(1866-1912), anarchist feminist
CATHERINE HELEN PALCZEWSKI
Voltairine de Cleyre lectured and wrote for and about the anarchist and Free Thought movements from 1887 until her death on June 20, 1912. Originally a freethinker and socialist, she became an anarchist feminist. Although she departed in important ways from anarchist thought, she nevertheless saw anarchism as the solution to social ills, including those faced by women ( Marsh, 1981). Despite physical and financial constraints, she was an active lecturer who left a discursive legacy that demonstrates keen understanding of the physical, social, institutional, psychological, and emotional oppression faced by workers and women of all classes. Her speeches and essays on anarchy celebrate a form of individual autonomy that dovetailed with her calls for the emancipation of women and with radical elements of today's feminism. Finally, she delivered many eulogies, notably for the Haymarket martyrs, which transformed their deaths into inspiration for her cause.
De Cleyre's success as a rhetor was astounding, given the obstacles she faced. Because she chose to live a life consistent with her ideals, she took no payment for her anarchist work, supporting herself entirely by teaching English to Jewish immigrants. She rejected all state power, and, in a particularly telling incident when she was the victim of an assassination attempt by a former pupil, she not only refused to press charges but also petitioned for money to help pay for the defense of the man who shot her ( Free Society, January 11, 1903:5). Long work hours, coupled with chronically bad health, lessened her ability to travel the lecture circuit. Biographer Paul Avrich writes:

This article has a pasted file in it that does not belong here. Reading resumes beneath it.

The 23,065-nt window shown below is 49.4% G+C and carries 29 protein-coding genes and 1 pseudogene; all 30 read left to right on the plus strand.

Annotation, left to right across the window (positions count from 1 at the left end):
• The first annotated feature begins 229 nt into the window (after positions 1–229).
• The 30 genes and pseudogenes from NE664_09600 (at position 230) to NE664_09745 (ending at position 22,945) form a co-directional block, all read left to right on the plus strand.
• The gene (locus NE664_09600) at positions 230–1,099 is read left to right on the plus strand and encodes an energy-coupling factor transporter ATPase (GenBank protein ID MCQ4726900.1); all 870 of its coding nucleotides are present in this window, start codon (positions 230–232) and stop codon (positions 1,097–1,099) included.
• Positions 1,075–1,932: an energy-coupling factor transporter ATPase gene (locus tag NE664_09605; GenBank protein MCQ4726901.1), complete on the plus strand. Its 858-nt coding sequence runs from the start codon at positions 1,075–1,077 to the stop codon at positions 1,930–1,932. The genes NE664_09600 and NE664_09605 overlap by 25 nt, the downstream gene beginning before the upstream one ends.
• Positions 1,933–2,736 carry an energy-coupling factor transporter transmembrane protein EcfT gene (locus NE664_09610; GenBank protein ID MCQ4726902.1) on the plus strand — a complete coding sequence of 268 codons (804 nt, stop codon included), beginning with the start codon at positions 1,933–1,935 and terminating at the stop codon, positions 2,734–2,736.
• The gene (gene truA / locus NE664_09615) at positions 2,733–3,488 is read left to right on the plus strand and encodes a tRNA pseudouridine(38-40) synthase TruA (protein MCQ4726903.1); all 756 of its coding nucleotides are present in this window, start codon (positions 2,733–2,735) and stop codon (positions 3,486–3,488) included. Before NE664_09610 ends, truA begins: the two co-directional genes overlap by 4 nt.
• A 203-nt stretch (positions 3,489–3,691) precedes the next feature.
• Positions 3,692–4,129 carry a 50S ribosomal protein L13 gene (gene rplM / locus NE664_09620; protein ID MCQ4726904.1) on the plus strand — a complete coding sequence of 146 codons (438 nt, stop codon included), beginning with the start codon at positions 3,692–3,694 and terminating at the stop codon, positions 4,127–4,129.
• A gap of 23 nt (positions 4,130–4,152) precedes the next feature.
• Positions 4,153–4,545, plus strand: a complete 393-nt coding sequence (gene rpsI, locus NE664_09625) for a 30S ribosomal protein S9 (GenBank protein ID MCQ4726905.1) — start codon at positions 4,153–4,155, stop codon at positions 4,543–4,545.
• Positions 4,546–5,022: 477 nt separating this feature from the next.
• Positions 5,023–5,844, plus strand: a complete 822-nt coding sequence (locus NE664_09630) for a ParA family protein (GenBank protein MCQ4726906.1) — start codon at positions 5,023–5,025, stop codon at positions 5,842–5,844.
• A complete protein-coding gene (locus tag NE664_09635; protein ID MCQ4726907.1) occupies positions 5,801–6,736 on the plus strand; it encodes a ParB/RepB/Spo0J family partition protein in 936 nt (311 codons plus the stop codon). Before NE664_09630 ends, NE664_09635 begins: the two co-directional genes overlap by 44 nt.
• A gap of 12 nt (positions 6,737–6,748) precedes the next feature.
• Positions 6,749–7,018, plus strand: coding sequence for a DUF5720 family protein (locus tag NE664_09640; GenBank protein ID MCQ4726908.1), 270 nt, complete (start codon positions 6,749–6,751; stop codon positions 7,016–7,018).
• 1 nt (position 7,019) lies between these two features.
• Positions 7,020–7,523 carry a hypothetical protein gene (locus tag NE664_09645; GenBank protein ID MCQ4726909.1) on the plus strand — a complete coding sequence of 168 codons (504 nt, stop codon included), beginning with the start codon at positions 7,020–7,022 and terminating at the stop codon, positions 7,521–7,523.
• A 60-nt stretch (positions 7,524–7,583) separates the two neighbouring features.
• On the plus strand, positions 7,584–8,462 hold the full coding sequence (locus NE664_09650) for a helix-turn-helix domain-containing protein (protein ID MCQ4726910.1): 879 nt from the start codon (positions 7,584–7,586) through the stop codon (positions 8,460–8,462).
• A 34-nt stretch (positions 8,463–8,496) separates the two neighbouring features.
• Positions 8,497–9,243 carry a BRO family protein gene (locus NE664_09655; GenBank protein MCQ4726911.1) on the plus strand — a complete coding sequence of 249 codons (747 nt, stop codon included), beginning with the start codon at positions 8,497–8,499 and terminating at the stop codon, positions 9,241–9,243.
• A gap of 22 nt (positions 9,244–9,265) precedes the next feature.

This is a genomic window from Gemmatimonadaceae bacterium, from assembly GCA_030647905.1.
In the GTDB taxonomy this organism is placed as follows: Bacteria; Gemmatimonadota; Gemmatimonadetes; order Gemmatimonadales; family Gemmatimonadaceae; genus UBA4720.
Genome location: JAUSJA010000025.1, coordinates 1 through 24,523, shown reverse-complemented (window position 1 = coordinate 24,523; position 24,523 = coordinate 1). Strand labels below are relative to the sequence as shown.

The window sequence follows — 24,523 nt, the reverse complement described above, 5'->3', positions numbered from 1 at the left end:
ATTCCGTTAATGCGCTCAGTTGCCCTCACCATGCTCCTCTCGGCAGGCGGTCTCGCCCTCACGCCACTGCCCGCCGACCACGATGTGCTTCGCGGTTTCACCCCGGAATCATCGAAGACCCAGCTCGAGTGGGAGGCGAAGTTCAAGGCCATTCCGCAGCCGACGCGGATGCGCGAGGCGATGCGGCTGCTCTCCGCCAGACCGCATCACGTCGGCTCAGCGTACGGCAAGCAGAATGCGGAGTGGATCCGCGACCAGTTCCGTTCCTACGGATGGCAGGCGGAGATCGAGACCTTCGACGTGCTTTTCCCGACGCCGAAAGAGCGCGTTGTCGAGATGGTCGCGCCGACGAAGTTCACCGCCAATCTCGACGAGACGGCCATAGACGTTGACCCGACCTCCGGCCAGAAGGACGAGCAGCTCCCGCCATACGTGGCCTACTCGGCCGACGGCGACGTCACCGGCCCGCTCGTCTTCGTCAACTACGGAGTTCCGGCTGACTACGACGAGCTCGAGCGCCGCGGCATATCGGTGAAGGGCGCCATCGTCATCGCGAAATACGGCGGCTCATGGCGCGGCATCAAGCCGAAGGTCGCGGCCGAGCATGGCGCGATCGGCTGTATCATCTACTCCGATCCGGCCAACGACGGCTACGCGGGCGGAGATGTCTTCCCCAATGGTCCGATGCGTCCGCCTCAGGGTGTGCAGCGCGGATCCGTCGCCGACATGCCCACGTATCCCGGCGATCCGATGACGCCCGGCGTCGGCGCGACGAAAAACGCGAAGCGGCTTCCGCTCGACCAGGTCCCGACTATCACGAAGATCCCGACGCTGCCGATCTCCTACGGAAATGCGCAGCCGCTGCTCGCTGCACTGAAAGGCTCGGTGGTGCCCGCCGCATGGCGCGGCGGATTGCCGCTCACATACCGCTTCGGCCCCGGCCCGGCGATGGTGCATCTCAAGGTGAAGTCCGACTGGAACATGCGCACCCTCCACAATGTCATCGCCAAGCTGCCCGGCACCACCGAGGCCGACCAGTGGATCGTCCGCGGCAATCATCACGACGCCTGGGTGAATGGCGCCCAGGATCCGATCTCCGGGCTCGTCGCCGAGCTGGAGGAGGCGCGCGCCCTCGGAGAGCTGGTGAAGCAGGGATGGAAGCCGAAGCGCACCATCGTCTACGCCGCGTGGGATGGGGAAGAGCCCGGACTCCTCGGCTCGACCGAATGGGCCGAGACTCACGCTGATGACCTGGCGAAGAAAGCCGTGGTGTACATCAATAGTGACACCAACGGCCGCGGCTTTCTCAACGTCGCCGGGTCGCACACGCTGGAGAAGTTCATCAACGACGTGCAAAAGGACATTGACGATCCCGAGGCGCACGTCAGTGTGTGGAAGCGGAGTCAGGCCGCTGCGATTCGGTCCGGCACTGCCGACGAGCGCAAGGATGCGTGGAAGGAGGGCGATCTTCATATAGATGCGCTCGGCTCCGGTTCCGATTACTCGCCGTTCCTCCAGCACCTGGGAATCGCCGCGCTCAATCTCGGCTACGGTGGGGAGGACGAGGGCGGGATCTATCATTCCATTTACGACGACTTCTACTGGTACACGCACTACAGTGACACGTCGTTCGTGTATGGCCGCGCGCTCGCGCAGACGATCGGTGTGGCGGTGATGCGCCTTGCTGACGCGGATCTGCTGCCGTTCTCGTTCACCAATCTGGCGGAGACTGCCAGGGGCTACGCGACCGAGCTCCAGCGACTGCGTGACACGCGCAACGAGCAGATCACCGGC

Had she been granted the financial means, the physical constitution, and the necessary leisure for sustained writing and speaking, Voltairine de Cleyre might have emerged in the forefront of both the anarchist and feminist movements. As it was, however, she was compelled to work long hours to earn a meager living, with the result that she remained largely in the background and out of the public consciousness, gaining sudden but fleeting prominence on a few dramatic occasions. ( 1978:6)
Nonetheless, her lectures had an extraordinary impact on her contemporaries. For example, George Brown, the most popular anarchist orator in Philadelphia, wrote of her:
To me, she was the most intellectual woman I ever met; the most patient, brave, and loving comrade I have ever had. She spent her tortured life in the service of an obscure cause. Had she done the same work in some popular cause, she would have been famous and the world would have acclaimed her, as I believe her to have been, the greatest woman America ever produced. (Quoted in Avrich, 1978:101)